A Day in the Life of a CDoT Research Scientist

Doug, CDOT Research Scientist in Medicinal Chemistry

Doug Orsi“As a Research Scientist in Chemistry, I have been given the opportunity to directly manage staff and also chemists from partnering CROs (contract research organizations). I enjoy managing staff, particularly when they bring me chemistry questions and I can help guide their work, explain why we do things a certain way and just help them become better chemists. But I also benefit from their questions and perspectives, as this lets me see problems in a different way and move beyond my own chemistry biases. CRO chemists require less day-to-day support. I send them compound designs, papers, and procedures and often the methods they use can help improve my knowledge of chemistry. On my current project, I also work closely with chemists from a pharma partner; we often discuss compound design options and share challenges.

In addition to growing my management and chemistry skills, working at CDoT on drug discovery projects has also allowed me to work more closely with peers in other scientific functions. I am learning the language of biochemistry, biophysics, ADME, pharmacokinetics, and more. My peers are always willing to meet to explain concepts or experiments. As a young scientist, CDoT has given me a nice combination of autonomy and support. I have ownership over my projects and often present to leadership of both CDoT and our pharma collaborator. But I can also access CRO resources and the support of my project colleagues and peers — everyone really pulls together to make our efforts successful.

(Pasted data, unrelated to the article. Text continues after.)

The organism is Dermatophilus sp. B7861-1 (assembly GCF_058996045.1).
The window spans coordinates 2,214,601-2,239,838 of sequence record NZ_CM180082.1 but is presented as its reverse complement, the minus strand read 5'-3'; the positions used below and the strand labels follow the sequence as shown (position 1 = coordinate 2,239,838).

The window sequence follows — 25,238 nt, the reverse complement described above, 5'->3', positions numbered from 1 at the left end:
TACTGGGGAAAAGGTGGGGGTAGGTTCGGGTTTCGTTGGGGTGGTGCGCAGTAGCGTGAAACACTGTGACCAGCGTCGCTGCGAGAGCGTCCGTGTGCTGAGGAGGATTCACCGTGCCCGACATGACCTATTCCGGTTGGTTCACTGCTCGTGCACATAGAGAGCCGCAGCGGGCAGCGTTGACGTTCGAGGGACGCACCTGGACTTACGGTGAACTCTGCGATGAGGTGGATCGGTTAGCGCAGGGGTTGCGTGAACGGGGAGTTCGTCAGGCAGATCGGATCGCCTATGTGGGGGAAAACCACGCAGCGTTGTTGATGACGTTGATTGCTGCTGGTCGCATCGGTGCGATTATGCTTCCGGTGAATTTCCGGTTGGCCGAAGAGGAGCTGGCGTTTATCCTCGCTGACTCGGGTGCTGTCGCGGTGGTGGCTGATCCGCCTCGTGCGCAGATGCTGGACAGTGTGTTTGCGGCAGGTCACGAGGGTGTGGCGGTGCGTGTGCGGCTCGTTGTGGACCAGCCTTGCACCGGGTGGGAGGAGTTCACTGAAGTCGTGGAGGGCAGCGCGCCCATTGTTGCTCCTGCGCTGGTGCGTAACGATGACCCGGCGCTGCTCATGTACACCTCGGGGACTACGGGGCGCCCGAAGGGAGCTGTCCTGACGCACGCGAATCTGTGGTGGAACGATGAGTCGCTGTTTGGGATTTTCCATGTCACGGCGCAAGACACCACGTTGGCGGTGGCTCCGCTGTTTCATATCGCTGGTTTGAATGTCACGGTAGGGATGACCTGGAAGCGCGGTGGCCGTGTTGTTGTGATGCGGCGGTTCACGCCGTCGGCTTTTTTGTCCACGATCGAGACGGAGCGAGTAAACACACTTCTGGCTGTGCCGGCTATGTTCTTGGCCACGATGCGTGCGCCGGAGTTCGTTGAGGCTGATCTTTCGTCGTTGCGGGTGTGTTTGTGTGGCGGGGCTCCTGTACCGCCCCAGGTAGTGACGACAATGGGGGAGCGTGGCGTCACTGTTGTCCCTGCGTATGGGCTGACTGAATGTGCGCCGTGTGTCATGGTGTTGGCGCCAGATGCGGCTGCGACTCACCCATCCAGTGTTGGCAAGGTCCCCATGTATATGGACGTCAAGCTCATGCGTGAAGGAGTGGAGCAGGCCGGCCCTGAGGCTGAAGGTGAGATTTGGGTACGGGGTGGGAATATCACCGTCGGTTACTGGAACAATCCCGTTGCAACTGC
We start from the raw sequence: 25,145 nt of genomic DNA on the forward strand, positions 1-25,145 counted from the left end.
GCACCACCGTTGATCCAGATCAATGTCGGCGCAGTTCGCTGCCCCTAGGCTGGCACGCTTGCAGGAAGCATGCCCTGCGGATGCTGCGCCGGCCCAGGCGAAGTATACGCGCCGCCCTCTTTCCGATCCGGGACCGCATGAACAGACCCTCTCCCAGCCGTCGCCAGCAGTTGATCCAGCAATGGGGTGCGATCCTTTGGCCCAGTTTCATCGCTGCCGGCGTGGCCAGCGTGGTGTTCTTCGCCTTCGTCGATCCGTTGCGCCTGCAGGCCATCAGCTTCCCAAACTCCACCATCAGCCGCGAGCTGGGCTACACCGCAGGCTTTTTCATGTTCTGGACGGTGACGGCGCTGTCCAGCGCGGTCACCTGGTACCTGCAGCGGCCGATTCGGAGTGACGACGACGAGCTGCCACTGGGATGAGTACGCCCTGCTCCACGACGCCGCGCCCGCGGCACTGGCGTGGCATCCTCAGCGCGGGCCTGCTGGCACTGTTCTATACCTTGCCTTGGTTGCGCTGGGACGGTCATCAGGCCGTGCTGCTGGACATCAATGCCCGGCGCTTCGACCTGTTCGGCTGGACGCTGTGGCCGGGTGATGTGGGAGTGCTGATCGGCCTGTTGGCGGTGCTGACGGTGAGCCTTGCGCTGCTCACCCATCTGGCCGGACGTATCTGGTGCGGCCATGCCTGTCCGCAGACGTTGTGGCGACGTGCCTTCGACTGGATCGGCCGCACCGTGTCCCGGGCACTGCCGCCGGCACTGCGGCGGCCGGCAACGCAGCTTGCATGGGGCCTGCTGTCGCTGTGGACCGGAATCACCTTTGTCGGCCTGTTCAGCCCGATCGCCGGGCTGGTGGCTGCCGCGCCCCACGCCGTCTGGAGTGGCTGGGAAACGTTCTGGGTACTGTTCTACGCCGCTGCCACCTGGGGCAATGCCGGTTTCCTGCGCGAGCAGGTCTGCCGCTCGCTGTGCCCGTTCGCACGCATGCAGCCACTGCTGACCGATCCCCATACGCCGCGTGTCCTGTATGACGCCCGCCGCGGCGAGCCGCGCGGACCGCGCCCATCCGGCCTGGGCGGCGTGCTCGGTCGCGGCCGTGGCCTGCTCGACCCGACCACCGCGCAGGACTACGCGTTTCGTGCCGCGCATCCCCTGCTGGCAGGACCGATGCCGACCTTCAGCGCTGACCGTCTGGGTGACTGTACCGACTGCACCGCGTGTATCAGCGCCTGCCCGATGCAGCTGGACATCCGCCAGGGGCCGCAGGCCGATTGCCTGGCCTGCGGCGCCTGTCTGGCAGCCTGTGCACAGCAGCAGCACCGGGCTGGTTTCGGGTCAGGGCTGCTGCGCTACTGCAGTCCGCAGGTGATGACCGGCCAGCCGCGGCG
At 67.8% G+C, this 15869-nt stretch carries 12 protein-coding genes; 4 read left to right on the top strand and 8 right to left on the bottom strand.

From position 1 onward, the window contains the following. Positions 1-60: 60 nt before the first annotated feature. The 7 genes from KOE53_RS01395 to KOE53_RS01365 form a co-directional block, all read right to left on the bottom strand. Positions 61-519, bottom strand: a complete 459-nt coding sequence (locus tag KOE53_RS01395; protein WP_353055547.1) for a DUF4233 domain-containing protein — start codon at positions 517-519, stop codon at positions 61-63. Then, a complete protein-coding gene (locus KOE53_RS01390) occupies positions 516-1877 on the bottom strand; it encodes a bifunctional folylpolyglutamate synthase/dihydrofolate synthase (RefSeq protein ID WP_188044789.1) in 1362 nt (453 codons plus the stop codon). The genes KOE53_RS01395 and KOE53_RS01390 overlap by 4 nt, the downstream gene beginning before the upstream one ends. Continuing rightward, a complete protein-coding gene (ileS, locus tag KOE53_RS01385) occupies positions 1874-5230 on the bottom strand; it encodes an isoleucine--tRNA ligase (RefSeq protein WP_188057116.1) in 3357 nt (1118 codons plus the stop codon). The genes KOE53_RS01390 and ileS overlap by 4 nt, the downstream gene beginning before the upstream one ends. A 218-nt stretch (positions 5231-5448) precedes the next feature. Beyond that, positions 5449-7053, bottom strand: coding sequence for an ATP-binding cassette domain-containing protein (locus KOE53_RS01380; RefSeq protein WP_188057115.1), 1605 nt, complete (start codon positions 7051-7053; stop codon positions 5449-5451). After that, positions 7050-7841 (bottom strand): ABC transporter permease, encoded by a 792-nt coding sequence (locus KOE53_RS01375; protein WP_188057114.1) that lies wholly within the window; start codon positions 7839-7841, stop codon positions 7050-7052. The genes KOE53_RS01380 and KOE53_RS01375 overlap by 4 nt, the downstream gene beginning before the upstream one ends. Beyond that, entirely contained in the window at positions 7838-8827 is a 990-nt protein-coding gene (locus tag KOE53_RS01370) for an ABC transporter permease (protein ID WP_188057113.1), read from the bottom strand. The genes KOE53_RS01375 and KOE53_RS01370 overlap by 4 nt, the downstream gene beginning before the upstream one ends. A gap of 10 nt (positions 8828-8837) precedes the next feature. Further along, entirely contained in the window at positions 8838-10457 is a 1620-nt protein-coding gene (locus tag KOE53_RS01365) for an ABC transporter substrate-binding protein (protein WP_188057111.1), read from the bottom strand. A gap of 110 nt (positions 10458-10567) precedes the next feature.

I’m motivated to come to work everyday because chemistry is fun — solving design challenges and using experimental data to find new hypotheses is energizing. But I am also motivated by the meaning of what we do here at CDoT. Even if our work doesn’t result in developing a drug, our work still helps to advance human health by adding to the overall knowledge of therapeutics.”

 

Guillaume, CDoT Research Scientist in Structural Biology/Protein Science

“There’s no normal here at CDoT - every day brings something different. It’s not just ‘rinse and repeat’. I’m responsible for achieving the scientific objectives for my drug discovery project. This includes determining how - for example I write protocols and develop constructs - as well as the timeline.

I particularly enjoy the ability to learn new things and then apply them to my job. For example, I’m working on an initiative to automate the protein screening process with a liquid handler. At CDoT we have lots of knowledgeable, competent people and lots of instruments. In addition, the PIs (Primary Investigators) are proximal and accessible - this gives me access to world experts in technologies.

It’s compelling to get to work with the research labs that are discovering novel targets. Broad really is at the forefront of target identification. Another great aspect of working at CDoT is the flexible working hours. CDoT and Broad are very family friendly.”

 

Jamie, CDoT Research Scientist in Biochemistry